• Peter Lieberson
  • Rumble (1994)

  • Associated Music Publishers Inc (World)
  • va, db, perc
  • 14 min

Programme Note

Composer Note:

When I was growing up in New York City, many different kinds of music were played in my house. My father and mother were both professionally involved in music, my father as a record executive and my mother as a dancer.

Often after dinner, my father would play piano transcriptions of Brahms or Beethoven symphonies and ask my brother and me to guess which symphony he was playing. I attended openings of some of the greatest Broadway musicals of the period, beginning with My Fair Lady, when I was a small boy. I remember coaching my mother in her lines for a performance of Stravinsky’s Persephone.

Jazz was also one of my loves—we had an extensive collection of records. I particularly liked the early Miles Davis Quartet and Bud Powell, Lennie Tristano, Bill Evans and Thelonius Monk.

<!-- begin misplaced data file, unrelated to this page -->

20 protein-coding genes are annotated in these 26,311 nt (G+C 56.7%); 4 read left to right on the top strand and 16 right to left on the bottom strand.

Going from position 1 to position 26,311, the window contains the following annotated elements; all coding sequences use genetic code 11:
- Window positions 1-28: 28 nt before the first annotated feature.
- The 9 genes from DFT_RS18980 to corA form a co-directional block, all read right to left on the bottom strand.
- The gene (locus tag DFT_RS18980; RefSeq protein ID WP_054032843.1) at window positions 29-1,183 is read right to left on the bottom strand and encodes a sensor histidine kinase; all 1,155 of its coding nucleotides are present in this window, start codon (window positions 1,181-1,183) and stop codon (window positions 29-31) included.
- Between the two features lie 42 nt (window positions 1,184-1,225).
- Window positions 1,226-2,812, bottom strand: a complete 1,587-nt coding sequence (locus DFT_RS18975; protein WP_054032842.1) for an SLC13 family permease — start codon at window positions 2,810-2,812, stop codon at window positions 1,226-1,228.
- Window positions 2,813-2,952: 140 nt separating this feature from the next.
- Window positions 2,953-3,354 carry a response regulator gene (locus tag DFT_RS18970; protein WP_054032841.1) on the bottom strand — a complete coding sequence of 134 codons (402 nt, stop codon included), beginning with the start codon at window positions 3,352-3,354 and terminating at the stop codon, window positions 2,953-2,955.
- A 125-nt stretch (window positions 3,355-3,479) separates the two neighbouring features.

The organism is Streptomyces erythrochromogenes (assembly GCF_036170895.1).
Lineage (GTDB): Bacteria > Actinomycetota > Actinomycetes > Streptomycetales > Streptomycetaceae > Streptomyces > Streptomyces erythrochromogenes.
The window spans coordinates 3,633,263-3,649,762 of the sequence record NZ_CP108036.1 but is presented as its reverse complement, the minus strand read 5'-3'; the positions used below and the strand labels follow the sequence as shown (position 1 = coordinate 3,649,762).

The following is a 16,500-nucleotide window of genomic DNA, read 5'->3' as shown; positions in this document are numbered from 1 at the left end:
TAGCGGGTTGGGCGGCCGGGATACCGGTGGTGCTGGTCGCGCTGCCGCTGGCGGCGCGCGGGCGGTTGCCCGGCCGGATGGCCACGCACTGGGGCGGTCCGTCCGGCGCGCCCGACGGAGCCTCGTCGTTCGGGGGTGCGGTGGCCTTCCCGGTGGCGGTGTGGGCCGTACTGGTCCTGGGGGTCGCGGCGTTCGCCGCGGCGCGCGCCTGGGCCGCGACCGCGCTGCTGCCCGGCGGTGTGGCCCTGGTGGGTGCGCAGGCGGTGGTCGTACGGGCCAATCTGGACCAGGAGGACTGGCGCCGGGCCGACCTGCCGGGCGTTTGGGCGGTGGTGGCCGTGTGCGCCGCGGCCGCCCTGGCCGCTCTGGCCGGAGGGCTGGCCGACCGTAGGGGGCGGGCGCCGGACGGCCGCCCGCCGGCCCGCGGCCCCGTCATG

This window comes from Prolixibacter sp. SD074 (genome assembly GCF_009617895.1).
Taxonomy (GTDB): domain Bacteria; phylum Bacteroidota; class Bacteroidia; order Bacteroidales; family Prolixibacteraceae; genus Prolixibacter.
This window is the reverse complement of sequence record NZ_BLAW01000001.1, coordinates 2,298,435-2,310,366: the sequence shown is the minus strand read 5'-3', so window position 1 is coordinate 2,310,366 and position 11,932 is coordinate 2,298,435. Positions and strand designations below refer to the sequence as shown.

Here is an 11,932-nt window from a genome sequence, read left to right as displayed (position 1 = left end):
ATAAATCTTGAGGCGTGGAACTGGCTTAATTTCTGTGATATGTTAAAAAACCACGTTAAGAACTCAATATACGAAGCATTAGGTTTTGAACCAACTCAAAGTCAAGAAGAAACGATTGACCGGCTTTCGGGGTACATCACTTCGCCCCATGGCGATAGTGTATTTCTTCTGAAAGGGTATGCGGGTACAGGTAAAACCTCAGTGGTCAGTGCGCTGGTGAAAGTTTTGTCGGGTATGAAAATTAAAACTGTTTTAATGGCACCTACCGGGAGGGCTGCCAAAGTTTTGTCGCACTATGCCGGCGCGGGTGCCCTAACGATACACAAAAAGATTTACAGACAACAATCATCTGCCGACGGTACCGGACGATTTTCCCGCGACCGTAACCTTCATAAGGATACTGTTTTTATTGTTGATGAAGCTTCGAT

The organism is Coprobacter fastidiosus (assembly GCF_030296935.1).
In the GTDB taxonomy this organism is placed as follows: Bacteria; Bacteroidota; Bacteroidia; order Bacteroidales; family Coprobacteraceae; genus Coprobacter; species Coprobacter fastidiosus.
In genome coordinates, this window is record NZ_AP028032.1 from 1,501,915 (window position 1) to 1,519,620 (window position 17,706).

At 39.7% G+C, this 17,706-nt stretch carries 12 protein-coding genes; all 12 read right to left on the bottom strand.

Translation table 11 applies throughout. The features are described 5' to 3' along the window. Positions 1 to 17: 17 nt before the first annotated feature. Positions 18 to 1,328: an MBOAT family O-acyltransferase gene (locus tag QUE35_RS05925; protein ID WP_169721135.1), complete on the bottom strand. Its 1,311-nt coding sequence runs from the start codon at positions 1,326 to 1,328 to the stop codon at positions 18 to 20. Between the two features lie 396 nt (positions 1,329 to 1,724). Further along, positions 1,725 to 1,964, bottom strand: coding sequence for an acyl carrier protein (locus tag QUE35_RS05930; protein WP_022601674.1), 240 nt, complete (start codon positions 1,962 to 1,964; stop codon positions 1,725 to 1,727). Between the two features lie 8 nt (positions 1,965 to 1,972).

After I began composing my own music, it occurred to me to write a piece called “American Country Music.” This title had nothing to do with country western music but rather the experience of growing up in America, fed on its delicious musical stew. The idea came to me in the 1970s but remained dormant. Rumble, which was commissioned by The Toronto Symphony for Steven Dann, Joel Quarrington and David Kent is a little step in the direction of my original idea.

When the combination of instruments was proposed to me and when I realized that the notes in Steven Dann’s name (S: E-flat, E, D, A) evoked the tune of “Ain’t Misbehavin’,” it was impossible to resist. The name Rumble refers not to the street fight, but to “mixing it up.”

My piece is really a medley of character pieces: the first is called American Country Music, the second is Tango (a Homage to the late Astor Piazzola,) the third is Homage to Stuff Smith, the fourth is a Danzon and finally, a return to the opening music.

—Peter Lieberson


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